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Mark Miller looks forward to ordination as deacon Print E-mail
Around the Diocese
Thursday, Sep. 15, 2011 -- 12:00 AM

Mark MillerMADISON — Mark Miller is looking forward to being ordained to the transitional diaconate on October 6 in Rome. God willing, both he and Deacon David Johannes will be ordained to the priesthood on June 29, 2012, in Madison.

Miller’s path to ordination has been different than most Catholic seminarians. He was raised as a Lutheran, the son of Deborah and Rev. Jeffrey Miller (his father is a Lutheran pastor). He grew up in Blanchardville; when he was 16, his family moved to Sparta.

Led to Catholic faith

While he was a student at the University of Wisconsin-Madison, he began his own personal study of the Scriptures and theology. That study led him away from his Protestant roots.

He explained, “With Scripture, I found that the impression it left on me seemed closer to a Catholic reading or interpretation. As I learned more and more, many aspects of the Catholic Church seemed to make more sense as organic development of the faith.

“I experienced a very gradual moral conversion and developed an experience of prayer that opened up a new world for me,” he said. “All of these things together contributed to my being Catholic.”

He had thought about going to a Lutheran seminary. But after graduating from UW-Madison, he moved to Middleton to work. “I had a sense of where everything was leading: to the Catholic Church. I needed time to figure that out,” he said.

He enrolled in the RCIA (Rite of Christian Initiation of Adults) at St. Bernard Parish in Middleton and was received into the Catholic Church at the Easter Vigil in 2005.

Call to the priesthood

“It became clear that there was some continuity in my call to a vocation,” said Miller. “The vocation was real, but it was not what I thought it had been. I began to discern a call to the Catholic priesthood.”

Msgr. Doug Dushack, pastor at St. Bernard Parish, put him in touch with Msgr. Jim Bartylla, then diocesan vocation director. “After that, things moved pretty quickly,” recalled Miller. “I was accepted as a diocesan seminarian and began studies at St. John Vianney Theological Seminary in Denver, Colo., which has a Spirituality Year prior to seminary studies.

“I spent two more years in Denver. Then the bishop sent me to Rome to study for three years.”

Impact of seminary studies

Miller said his seminary studies have been wonderful. He noted that there are a variety of men in the seminary with different personalities and backgrounds, including other converts.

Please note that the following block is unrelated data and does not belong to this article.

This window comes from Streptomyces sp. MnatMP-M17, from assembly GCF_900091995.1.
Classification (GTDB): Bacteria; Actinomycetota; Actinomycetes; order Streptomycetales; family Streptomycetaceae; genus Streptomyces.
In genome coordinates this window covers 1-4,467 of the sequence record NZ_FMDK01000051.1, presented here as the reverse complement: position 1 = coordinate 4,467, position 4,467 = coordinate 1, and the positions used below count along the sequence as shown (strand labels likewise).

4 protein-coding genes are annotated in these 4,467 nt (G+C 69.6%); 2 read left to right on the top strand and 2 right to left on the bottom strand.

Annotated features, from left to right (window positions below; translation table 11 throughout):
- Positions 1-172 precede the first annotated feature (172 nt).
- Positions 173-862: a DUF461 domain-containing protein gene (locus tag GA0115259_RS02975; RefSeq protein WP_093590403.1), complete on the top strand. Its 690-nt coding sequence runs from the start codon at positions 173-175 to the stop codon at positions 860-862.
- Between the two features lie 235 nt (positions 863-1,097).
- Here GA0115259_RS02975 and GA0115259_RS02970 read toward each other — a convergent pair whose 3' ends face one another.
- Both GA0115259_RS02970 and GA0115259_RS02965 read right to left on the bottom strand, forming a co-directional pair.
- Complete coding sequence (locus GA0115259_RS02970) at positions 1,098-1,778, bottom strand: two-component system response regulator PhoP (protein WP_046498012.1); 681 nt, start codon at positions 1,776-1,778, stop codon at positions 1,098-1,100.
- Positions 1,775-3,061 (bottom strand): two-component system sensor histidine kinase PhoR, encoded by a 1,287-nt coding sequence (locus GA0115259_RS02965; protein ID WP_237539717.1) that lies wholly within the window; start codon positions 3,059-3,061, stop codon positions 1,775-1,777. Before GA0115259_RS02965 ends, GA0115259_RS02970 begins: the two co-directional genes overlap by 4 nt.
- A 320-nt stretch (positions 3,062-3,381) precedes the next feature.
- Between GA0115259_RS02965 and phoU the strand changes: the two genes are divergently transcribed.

Miller said his time in the seminary has been helpful in learning more about the Catholic faith. “There are some similarities to the Lutheran faith,” he noted, “but there were even cultural things that I picked up in the seminary.”

The Spirituality Year in Denver had a big impact on him, especially in deepening his prayer life. He also appreciated the seminary’s immersion experience, when seminarians spend a month working away from the seminary.

He worked at a hospital and nursing home run by the Carmelites in California. “It was very rewarding. I learned a lot of what it takes to care for the sick and dying.”

Experiences in Rome

While in Rome, he has lived at the North American College and studied at the Pontifical University of the Holy Cross (Santa Croce). He finished his degree in three years and will start work on an advanced degree this fall at the Pontifical University of St. Thomas (the Angelicum) in ecumenism and interreligious dialogue. This is a two-year program, so he will return for one more year of studies after he is ordained to the priesthood in 2012.

Studying in Rome has been a “fantastic opportunity,” said Miller. “There isn’t anything comparable to experience the universality of the Church.” While in Rome, he has worked at the Loyola-Chicago Rome campus in ministry to college students.

In the summers, he returned to the diocese, spending one summer working at Our Lady Queen of Peace Parish in Madison and three summers at St. Bernard Parish in Middleton.

Miller said, “My own vocation to be a priest is very precious to me. It’s my purpose. It’s a particular way God has called me to give away my life and love.

“I’ve spent the last six years of my life preparing for it and it has been a transformative process. I’ve grown a great deal in my faith and learned a lot about myself. I really feel God’s hand through the course of my life moving me towards the priesthood.”

 
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